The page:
Massive student protests broke out in China’s major northern port city of Tianjin on May 26, opposing the harsh lockdown restrictions imposed by the authorities.
Online videos showed hundreds of students rallied in Tianjin University’s Beiyang Square in the evening, chanting “Down with formalism! Down with bureaucracy!” They asked for direct dialogue with the university management regarding their demands.
Tianjin imposed stringent closure measures on local universities in January when a new wave of COVID-19 broke out. Tianjin University has been under lockdown since January 8, confining students to their dorms, and not allowing them to go home during the winter vacation.
Tianjin University was founded in 1895 and is one of China’s earliest western-style universities. Currently, it has 33,159 full-time students living on its campuses.
The protests erupted when the city’s Nankai District, where Tianjin University is located, announced “static management” on May 26, meaning residents are barred from leaving their homes, and public transportation and businesses are shut down.
Frustrated students have complained about the soaring prices on campus and not being able to return to their hometowns. One online poster, with the hashtag TJU (Tianjin University), called on the school management to “let me go home” and encouraged students to “be united.” The student put forward five demands, including letting the students go home to take online courses and come back to school to sit the exams, giving a clear time and method for final exams, giving a clear time for students to go home, solving students’ difficulties in a practical way, and not punishing students afterward.
Online videos showed many police motorcycles and automobiles driving toward the university. The Epoch Times is not able to verify the authenticity of the footage.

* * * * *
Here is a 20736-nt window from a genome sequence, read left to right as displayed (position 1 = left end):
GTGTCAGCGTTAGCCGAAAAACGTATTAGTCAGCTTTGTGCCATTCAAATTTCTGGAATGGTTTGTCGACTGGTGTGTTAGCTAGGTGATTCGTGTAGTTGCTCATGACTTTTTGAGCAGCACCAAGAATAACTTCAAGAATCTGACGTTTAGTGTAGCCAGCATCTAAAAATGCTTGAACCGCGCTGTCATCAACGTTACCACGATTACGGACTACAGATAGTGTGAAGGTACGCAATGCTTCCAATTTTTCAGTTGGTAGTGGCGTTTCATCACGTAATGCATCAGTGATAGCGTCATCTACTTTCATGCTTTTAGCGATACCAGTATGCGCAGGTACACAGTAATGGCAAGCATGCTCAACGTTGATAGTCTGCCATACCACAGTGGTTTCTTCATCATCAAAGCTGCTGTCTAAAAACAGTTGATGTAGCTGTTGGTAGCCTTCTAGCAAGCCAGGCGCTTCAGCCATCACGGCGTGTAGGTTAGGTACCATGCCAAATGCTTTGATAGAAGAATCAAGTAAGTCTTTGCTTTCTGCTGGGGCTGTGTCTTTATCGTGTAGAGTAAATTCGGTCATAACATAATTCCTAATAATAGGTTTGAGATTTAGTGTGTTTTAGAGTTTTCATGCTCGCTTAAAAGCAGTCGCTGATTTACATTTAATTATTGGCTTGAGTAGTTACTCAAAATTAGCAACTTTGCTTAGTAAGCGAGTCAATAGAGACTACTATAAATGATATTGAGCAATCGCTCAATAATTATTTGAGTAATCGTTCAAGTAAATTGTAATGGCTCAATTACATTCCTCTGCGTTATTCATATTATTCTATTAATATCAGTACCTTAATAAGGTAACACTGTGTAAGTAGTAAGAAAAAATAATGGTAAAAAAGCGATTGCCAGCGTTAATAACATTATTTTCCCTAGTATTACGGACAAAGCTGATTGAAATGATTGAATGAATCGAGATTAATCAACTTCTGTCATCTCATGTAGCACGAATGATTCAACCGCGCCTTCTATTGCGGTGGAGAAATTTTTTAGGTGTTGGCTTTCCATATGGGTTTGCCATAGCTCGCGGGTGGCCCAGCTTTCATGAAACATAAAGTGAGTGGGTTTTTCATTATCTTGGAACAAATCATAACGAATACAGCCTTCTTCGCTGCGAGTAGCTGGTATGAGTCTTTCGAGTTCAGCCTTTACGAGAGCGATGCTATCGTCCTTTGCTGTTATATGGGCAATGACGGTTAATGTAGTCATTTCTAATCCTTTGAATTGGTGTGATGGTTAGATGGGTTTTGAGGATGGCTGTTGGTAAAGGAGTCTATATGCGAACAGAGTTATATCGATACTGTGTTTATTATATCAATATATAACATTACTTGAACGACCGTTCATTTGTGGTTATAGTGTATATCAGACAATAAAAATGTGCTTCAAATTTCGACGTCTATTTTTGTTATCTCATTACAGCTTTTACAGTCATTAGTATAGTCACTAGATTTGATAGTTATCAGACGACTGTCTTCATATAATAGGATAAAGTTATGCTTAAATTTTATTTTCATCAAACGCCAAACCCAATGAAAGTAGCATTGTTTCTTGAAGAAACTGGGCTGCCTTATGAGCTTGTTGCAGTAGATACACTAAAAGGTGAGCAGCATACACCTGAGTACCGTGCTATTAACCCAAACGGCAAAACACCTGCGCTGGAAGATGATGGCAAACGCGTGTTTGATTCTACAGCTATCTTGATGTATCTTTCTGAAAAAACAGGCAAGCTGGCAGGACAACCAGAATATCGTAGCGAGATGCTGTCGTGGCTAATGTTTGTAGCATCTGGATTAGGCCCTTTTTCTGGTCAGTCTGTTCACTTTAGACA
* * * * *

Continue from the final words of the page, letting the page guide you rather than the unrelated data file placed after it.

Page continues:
A Tianjin resident told the Chinese-language edition of the NTDTV (our sister media) on May 27 that he “could imagine what has happened there [on the campus of Tianjin University],” but that he “dared not say anything.”
“We don't have an atmosphere where we can express freely. If I say something [about what happened], even if I think it's okay, I may be charged with the crime of picking quarrels and provoking trouble or spreading rumors, or something that is deemed to violate China’s laws, and I'll be arrested,” the resident, using an alias of Mr. Wang for safety, said in an NTD interview.
The student protests in Tianjian followed massive protests in China’s capital Beijing. Students at the China University of Political Science and Law and Beijing Normal University protested on May 23 and 24, respectively, with similar demands.
The massive protests in Beijing and Tianjin occurred before a sensitive date—the anniversary of the Tiananmen Square Massacre that occurred on June 4, 1989, when students gathered on China’s iconic square, demanding democracy. But the regime sent in the military to stop the peaceful protest with tanks and rifles. The number of dead and injured is still unknown.
The Epoch Times reached out to Tianjin University but has not received any reply before publication.